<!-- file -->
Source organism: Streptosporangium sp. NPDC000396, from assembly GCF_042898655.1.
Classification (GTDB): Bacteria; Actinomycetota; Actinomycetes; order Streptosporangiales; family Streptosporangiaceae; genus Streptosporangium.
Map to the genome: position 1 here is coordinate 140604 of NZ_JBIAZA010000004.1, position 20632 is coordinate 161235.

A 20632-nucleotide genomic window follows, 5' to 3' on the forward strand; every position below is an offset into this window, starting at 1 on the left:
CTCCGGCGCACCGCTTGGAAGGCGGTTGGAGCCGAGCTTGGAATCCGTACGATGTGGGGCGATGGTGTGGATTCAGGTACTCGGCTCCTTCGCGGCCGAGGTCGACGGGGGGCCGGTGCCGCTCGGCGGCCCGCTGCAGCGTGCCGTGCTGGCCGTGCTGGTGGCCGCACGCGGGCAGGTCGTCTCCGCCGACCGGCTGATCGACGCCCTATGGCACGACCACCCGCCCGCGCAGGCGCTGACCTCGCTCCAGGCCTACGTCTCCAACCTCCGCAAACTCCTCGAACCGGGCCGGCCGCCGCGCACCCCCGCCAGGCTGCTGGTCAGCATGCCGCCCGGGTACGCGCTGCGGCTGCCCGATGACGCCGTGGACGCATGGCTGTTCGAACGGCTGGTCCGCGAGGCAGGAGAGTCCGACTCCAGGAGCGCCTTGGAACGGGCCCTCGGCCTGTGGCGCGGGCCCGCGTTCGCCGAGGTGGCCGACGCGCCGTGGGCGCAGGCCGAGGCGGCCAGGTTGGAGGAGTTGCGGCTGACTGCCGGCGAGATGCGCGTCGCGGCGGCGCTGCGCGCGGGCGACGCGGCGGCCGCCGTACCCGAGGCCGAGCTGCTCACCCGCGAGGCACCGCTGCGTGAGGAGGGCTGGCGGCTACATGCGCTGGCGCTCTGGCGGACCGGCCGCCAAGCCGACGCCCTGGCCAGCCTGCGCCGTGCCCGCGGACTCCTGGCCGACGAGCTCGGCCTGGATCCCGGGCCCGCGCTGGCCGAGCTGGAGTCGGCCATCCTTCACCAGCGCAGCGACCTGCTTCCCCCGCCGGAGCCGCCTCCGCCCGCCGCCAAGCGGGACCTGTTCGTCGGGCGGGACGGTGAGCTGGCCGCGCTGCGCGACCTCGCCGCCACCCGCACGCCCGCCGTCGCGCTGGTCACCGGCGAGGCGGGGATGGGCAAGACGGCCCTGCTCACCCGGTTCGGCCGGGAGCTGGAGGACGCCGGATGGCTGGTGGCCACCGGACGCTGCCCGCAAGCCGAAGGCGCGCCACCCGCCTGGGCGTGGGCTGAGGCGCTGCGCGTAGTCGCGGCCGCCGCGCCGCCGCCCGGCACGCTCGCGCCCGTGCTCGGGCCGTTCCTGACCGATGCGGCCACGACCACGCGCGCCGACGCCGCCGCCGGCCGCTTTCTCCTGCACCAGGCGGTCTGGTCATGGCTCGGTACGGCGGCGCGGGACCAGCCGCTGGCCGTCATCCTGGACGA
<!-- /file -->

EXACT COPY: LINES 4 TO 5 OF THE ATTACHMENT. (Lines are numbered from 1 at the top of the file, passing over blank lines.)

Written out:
A 20632-nucleotide genomic window follows, 5' to 3' on the forward strand; every position below is an offset into this window, starting at 1 on the left:
CTCCGGCGCACCGCTTGGAAGGCGGTTGGAGCCGAGCTTGGAATCCGTACGATGTGGGGCGATGGTGTGGATTCAGGTACTCGGCTCCTTCGCGGCCGAGGTCGACGGGGGGCCGGTGCCGCTCGGCGGCCCGCTGCAGCGTGCCGTGCTGGCCGTGCTGGTGGCCGCACGCGGGCAGGTCGTCTCCGCCGACCGGCTGATCGACGCCCTATGGCACGACCACCCGCCCGCGCAGGCGCTGACCTCGCTCCAGGCCTACGTCTCCAACCTCCGCAAACTCCTCGAACCGGGCCGGCCGCCGCGCACCCCCGCCAGGCTGCTGGTCAGCATGCCGCCCGGGTACGCGCTGCGGCTGCCCGATGACGCCGTGGACGCATGGCTGTTCGAACGGCTGGTCCGCGAGGCAGGAGAGTCCGACTCCAGGAGCGCCTTGGAACGGGCCCTCGGCCTGTGGCGCGGGCCCGCGTTCGCCGAGGTGGCCGACGCGCCGTGGGCGCAGGCCGAGGCGGCCAGGTTGGAGGAGTTGCGGCTGACTGCCGGCGAGATGCGCGTCGCGGCGGCGCTGCGCGCGGGCGACGCGGCGGCCGCCGTACCCGAGGCCGAGCTGCTCACCCGCGAGGCACCGCTGCGTGAGGAGGGCTGGCGGCTACATGCGCTGGCGCTCTGGCGGACCGGCCGCCAAGCCGACGCCCTGGCCAGCCTGCGCCGTGCCCGCGGACTCCTGGCCGACGAGCTCGGCCTGGATCCCGGGCCCGCGCTGGCCGAGCTGGAGTCGGCCATCCTTCACCAGCGCAGCGACCTGCTTCCCCCGCCGGAGCCGCCTCCGCCCGCCGCCAAGCGGGACCTGTTCGTCGGGCGGGACGGTGAGCTGGCCGCGCTGCGCGACCTCGCCGCCACCCGCACGCCCGCCGTCGCGCTGGTCACCGGCGAGGCGGGGATGGGCAAGACGGCCCTGCTCACCCGGTTCGGCCGGGAGCTGGAGGACGCCGGATGGCTGGTGGCCACCGGACGCTGCCCGCAAGCCGAAGGCGCGCCACCCGCCTGGGCGTGGGCTGAGGCGCTGCGCGTAGTCGCGGCCGCCGCGCCGCCGCCCGGCACGCTCGCGCCCGTGCTCGGGCCGTTCCTGACCGATGCGGCCACGACCACGCGCGCCGACGCCGCCGCCGGCCGCTTTCTCCTGCACCAGGCGGTCTGGTCATGGCTCGGTACGGCGGCGCGGGACCAGCCGCTGGCCGTCATCCTGGACGA